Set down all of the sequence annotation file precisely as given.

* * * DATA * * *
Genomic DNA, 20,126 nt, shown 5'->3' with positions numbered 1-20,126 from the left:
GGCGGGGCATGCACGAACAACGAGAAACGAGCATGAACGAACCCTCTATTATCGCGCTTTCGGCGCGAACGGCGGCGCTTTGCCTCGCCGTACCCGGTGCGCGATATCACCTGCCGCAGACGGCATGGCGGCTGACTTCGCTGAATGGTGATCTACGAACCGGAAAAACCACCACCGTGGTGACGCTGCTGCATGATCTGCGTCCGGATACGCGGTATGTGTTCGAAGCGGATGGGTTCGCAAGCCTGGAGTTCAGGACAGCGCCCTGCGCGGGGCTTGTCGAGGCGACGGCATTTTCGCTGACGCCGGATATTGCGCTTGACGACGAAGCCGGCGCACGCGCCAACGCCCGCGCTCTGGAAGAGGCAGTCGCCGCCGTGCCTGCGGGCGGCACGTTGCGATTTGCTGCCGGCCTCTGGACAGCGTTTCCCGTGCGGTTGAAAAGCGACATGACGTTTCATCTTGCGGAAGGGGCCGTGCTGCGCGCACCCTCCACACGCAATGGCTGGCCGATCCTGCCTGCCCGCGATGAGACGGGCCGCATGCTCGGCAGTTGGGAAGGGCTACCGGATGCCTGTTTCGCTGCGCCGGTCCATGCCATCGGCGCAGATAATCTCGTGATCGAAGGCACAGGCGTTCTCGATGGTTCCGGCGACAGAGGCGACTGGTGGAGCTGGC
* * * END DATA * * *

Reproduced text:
Genomic DNA, 20,126 nt, shown 5'->3' with positions numbered 1-20,126 from the left:
GGCGGGGCATGCACGAACAACGAGAAACGAGCATGAACGAACCCTCTATTATCGCGCTTTCGGCGCGAACGGCGGCGCTTTGCCTCGCCGTACCCGGTGCGCGATATCACCTGCCGCAGACGGCATGGCGGCTGACTTCGCTGAATGGTGATCTACGAACCGGAAAAACCACCACCGTGGTGACGCTGCTGCATGATCTGCGTCCGGATACGCGGTATGTGTTCGAAGCGGATGGGTTCGCAAGCCTGGAGTTCAGGACAGCGCCCTGCGCGGGGCTTGTCGAGGCGACGGCATTTTCGCTGACGCCGGATATTGCGCTTGACGACGAAGCCGGCGCACGCGCCAACGCCCGCGCTCTGGAAGAGGCAGTCGCCGCCGTGCCTGCGGGCGGCACGTTGCGATTTGCTGCCGGCCTCTGGACAGCGTTTCCCGTGCGGTTGAAAAGCGACATGACGTTTCATCTTGCGGAAGGGGCCGTGCTGCGCGCACCCTCCACACGCAATGGCTGGCCGATCCTGCCTGCCCGCGATGAGACGGGCCGCATGCTCGGCAGTTGGGAAGGGCTACCGGATGCCTGTTTCGCTGCGCCGGTCCATGCCATCGGCGCAGATAATCTCGTGATCGAAGGCACAGGCGTTCTCGATGGTTCCGGCGACAGAGGCGACTGGTGGAGCTGGC